My plants in the 75g actually all did quite well with the Floramax t8 tube. Grew well. I will not deny the growth is even better now with my obscene Fluval LED light. And even my childrens 16g does well with it's simple aqueon fullspectrum daylight bulb( with some of the same plants as the 75) In my 75g here are the plants I can recall the names of that are doing well
Vallisneria Italian , Amazon swords, Nymphoides aquatica, Nesaea pedicellata 'Golden', Limnophila hippuroides(what few survived the fish chomping on it the moment they saw pink), Mondo grass, anacharis, hornwort, moneywort, watersprite, Hygrophila difformis, Ludwigia Peruensis, some anubias, a few types of java fern and some I don't recall the same of.
Maybe I have a super green thumb ..IDK. I do keep up extremely good water quality. And use my flourish weekly.
Sorry T4V3N, don't want to confuse you. Byron and Jeff are offering superb advice. And if $ is not much a concern then go with LED. The one I have is great. and I'm sure jef can suggest others as well. But don't be afraid of using your floramax till you feel like you've made a choice that you feel certain of. I feel my floramax was good.. saw good growth but I just didn't like the color of the light.

Last edited by Agent13; 07-05-2013 at 10:12 PM.
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post #25 of 34 Old 07-06-2013, 12:12 PM
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I don't like disagreeing with someone who has soooo much more experience them me but why do you believe everything else will die, Byron? I understandd the science behind proper lighting and height after studying tons of stuff last year from Dr. Baines( a different subject *kinda*, however easy to translate it over). And this theory that the t8 will not work does make somewhat sense when reworded that the results are not as great compared to better choices...but can work.
My plants in the 75g actually all did quite well with the Floramax t8 tube. Grew well. I will not deny the growth is even better now with my obscene Fluval LED light. And even my childrens 16g does well with it's simple aqueon fullspectrum daylight bulb( with some of the same plants as the 75) In my 75g here are the plants I can recall the names of that are doing well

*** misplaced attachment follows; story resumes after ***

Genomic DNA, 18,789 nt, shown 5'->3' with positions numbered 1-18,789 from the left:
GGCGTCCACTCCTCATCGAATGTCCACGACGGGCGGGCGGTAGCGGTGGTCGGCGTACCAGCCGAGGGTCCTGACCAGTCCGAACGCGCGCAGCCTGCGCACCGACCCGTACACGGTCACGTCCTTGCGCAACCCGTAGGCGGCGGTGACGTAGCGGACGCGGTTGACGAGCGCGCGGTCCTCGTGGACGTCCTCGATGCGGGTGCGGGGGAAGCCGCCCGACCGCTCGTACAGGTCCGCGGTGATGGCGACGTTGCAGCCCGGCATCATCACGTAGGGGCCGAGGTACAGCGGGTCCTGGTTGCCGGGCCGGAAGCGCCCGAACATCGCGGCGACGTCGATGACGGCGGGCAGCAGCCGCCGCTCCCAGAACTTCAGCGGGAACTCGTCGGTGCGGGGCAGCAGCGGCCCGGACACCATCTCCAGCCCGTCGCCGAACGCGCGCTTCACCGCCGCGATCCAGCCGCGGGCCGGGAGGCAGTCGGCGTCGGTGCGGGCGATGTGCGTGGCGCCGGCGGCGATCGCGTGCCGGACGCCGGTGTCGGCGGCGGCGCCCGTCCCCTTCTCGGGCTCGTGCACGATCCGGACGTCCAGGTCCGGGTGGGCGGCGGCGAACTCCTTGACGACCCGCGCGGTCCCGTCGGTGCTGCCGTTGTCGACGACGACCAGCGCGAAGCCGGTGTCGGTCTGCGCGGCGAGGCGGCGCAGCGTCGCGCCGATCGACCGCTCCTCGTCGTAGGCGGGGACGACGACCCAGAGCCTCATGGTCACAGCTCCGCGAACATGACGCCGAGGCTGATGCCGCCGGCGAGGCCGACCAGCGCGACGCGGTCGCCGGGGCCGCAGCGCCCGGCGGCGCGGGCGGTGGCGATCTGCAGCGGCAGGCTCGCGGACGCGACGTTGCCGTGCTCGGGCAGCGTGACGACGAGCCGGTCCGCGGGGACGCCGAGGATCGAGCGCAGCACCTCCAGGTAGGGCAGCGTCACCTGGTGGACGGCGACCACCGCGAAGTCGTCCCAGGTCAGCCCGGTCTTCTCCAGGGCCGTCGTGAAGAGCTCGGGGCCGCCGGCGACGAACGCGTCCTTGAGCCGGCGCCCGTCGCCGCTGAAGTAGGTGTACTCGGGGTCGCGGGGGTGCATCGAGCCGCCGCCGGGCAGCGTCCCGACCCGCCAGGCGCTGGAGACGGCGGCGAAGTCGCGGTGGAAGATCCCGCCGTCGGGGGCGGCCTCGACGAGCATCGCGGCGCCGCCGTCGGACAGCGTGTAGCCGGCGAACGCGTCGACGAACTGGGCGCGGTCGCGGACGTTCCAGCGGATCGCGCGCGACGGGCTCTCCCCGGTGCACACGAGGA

Vallisneria Italian , Amazon swords, Nymphoides aquatica, Nesaea pedicellata 'Golden', Limnophila hippuroides(what few survived the fish chomping on it the moment they saw pink), Mondo grass, anacharis, hornwort, moneywort, watersprite, Hygrophila difformis, Ludwigia Peruensis, some anubias, a few types of java fern and some I don't recall the same of.
Plants will only photosynthesize (grow) if they have sufficient light intensity to drive photosynthesis for that plant species, sufficient duration of that light, and all 17 nutrients are available in sufficient quantity. That is a lot of "sufficient" but it is the key, more than things like spectrum, though that is somewhat important too. The "perfect" spectrum but at an insufficient intensity will not work, whereas almost any spectrum at sufficient intensity will work. And different plant species have different needs for intensity and nutrients.

I ran an experiment in my 29g 30-inch tank with lighting. This tank takes one 24-inch T8 tube, which is what the OP mentions he has over his 48g. Under a Life-Glo T8 tube, I had good plant growth [photo below], with pygmy chain sword, Java Fern, Java Moss, a few crypts and floating plants. When this tube came to the end of its life, at about 18 months--it began to weaken so much that algae began increasing, which is a good sign that the tube needs replacing because the plants are no longer getting sufficient intensity to drive photosynthesis enough to out-compete algae--I tried a cheaper brand, a GE Daylight. Same spectrum, with 6500K. Within a few weeks, the pygmy swords melted, and even the crypts began to fail. Nothing else had changed; same fish load, same light duration, same fertilizing (= Flourish Comprehensive twice weekly then). I let this go about 3 months, then changed the tube to a new Life-Glo. Most of the swords began to rebound within a couple weeks, growing new leaves from the roots. A few crypts were obviously too far gone, and never recovered; one did. The Java Fern and Java Moss survived, though they didn't look as good as before, but they are now rebounding.